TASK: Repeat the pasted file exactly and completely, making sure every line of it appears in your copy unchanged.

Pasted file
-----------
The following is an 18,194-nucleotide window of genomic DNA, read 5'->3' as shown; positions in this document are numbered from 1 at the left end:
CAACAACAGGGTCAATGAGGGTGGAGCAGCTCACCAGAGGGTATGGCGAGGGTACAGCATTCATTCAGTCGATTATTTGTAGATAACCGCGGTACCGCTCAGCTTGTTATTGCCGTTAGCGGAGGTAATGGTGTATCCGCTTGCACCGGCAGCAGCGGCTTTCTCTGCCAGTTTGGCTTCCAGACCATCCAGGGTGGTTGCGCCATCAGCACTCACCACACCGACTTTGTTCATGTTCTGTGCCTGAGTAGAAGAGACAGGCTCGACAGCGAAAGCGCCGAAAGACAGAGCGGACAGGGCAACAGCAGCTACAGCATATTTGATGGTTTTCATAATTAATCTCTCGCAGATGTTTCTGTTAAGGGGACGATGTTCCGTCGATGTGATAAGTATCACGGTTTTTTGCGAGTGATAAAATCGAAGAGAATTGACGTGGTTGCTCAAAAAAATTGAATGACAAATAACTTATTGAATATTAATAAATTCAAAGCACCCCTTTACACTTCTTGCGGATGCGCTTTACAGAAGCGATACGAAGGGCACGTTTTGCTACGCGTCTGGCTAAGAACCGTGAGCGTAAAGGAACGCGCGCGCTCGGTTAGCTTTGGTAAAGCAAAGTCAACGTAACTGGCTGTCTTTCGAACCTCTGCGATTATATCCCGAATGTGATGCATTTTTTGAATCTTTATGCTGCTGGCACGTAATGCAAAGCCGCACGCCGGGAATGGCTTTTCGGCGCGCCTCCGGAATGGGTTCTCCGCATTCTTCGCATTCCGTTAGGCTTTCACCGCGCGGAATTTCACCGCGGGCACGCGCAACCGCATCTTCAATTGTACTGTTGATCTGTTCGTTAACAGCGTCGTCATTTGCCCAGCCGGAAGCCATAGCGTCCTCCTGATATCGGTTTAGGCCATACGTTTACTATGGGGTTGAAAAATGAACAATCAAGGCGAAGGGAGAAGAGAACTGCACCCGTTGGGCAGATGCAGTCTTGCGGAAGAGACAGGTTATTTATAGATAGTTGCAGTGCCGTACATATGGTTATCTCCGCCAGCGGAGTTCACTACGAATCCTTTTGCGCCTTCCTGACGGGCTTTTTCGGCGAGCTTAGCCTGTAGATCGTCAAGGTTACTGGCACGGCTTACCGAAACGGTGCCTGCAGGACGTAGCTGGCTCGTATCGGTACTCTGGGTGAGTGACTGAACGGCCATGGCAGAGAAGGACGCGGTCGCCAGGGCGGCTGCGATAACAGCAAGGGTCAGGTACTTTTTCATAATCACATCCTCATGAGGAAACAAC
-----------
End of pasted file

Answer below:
The following is an 18,194-nucleotide window of genomic DNA, read 5'->3' as shown; positions in this document are numbered from 1 at the left end:
CAACAACAGGGTCAATGAGGGTGGAGCAGCTCACCAGAGGGTATGGCGAGGGTACAGCATTCATTCAGTCGATTATTTGTAGATAACCGCGGTACCGCTCAGCTTGTTATTGCCGTTAGCGGAGGTAATGGTGTATCCGCTTGCACCGGCAGCAGCGGCTTTCTCTGCCAGTTTGGCTTCCAGACCATCCAGGGTGGTTGCGCCATCAGCACTCACCACACCGACTTTGTTCATGTTCTGTGCCTGAGTAGAAGAGACAGGCTCGACAGCGAAAGCGCCGAAAGACAGAGCGGACAGGGCAACAGCAGCTACAGCATATTTGATGGTTTTCATAATTAATCTCTCGCAGATGTTTCTGTTAAGGGGACGATGTTCCGTCGATGTGATAAGTATCACGGTTTTTTGCGAGTGATAAAATCGAAGAGAATTGACGTGGTTGCTCAAAAAAATTGAATGACAAATAACTTATTGAATATTAATAAATTCAAAGCACCCCTTTACACTTCTTGCGGATGCGCTTTACAGAAGCGATACGAAGGGCACGTTTTGCTACGCGTCTGGCTAAGAACCGTGAGCGTAAAGGAACGCGCGCGCTCGGTTAGCTTTGGTAAAGCAAAGTCAACGTAACTGGCTGTCTTTCGAACCTCTGCGATTATATCCCGAATGTGATGCATTTTTTGAATCTTTATGCTGCTGGCACGTAATGCAAAGCCGCACGCCGGGAATGGCTTTTCGGCGCGCCTCCGGAATGGGTTCTCCGCATTCTTCGCATTCCGTTAGGCTTTCACCGCGCGGAATTTCACCGCGGGCACGCGCAACCGCATCTTCAATTGTACTGTTGATCTGTTCGTTAACAGCGTCGTCATTTGCCCAGCCGGAAGCCATAGCGTCCTCCTGATATCGGTTTAGGCCATACGTTTACTATGGGGTTGAAAAATGAACAATCAAGGCGAAGGGAGAAGAGAACTGCACCCGTTGGGCAGATGCAGTCTTGCGGAAGAGACAGGTTATTTATAGATAGTTGCAGTGCCGTACATATGGTTATCTCCGCCAGCGGAGTTCACTACGAATCCTTTTGCGCCTTCCTGACGGGCTTTTTCGGCGAGCTTAGCCTGTAGATCGTCAAGGTTACTGGCACGGCTTACCGAAACGGTGCCTGCAGGACGTAGCTGGCTCGTATCGGTACTCTGGGTGAGTGACTGAACGGCCATGGCAGAGAAGGACGCGGTCGCCAGGGCGGCTGCGATAACAGCAAGGGTCAGGTACTTTTTCATAATCACATCCTCATGAGGAAACAAC